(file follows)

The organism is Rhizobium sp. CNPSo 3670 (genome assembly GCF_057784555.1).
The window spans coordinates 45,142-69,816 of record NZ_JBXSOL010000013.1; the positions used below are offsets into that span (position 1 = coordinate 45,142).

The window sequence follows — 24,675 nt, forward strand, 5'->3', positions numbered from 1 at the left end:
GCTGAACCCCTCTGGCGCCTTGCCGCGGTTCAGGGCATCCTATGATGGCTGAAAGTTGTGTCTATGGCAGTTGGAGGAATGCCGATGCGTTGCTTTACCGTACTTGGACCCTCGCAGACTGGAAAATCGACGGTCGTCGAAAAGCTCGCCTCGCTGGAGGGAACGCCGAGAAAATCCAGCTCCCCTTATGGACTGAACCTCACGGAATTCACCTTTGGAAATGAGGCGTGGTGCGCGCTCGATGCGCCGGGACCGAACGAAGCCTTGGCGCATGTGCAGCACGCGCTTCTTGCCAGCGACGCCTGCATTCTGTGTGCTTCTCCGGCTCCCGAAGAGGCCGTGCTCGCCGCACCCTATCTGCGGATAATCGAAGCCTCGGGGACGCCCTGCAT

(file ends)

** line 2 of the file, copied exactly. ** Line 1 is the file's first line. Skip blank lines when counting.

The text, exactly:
The window spans coordinates 45,142-69,816 of record NZ_JBXSOL010000013.1; the positions used below are offsets into that span (position 1 = coordinate 45,142).